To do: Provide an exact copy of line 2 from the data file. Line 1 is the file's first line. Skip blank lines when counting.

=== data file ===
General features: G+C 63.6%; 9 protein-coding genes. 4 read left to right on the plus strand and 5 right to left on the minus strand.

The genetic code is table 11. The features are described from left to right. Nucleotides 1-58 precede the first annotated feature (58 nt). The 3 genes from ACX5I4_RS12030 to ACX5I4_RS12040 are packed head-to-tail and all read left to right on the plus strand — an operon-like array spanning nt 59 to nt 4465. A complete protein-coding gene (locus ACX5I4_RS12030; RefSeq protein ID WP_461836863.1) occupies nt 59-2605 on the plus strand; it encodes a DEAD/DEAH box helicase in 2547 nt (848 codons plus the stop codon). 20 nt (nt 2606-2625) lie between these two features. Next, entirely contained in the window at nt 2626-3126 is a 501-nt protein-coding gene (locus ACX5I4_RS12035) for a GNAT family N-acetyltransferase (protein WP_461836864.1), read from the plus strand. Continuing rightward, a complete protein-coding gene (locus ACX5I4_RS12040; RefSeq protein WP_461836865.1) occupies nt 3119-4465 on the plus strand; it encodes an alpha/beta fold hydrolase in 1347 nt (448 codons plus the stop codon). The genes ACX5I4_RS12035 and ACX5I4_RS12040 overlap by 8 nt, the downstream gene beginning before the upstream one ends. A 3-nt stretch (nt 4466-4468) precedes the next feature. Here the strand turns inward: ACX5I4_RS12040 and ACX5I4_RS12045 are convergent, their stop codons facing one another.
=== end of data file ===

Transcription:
The genetic code is table 11. The features are described from left to right. Nucleotides 1-58 precede the first annotated feature (58 nt). The 3 genes from ACX5I4_RS12030 to ACX5I4_RS12040 are packed head-to-tail and all read left to right on the plus strand — an operon-like array spanning nt 59 to nt 4465. A complete protein-coding gene (locus ACX5I4_RS12030; RefSeq protein ID WP_461836863.1) occupies nt 59-2605 on the plus strand; it encodes a DEAD/DEAH box helicase in 2547 nt (848 codons plus the stop codon). 20 nt (nt 2606-2625) lie between these two features. Next, entirely contained in the window at nt 2626-3126 is a 501-nt protein-coding gene (locus ACX5I4_RS12035) for a GNAT family N-acetyltransferase (protein WP_461836864.1), read from the plus strand. Continuing rightward, a complete protein-coding gene (locus ACX5I4_RS12040; RefSeq protein WP_461836865.1) occupies nt 3119-4465 on the plus strand; it encodes an alpha/beta fold hydrolase in 1347 nt (448 codons plus the stop codon). The genes ACX5I4_RS12035 and ACX5I4_RS12040 overlap by 8 nt, the downstream gene beginning before the upstream one ends. A 3-nt stretch (nt 4466-4468) precedes the next feature. Here the strand turns inward: ACX5I4_RS12040 and ACX5I4_RS12045 are convergent, their stop codons facing one another.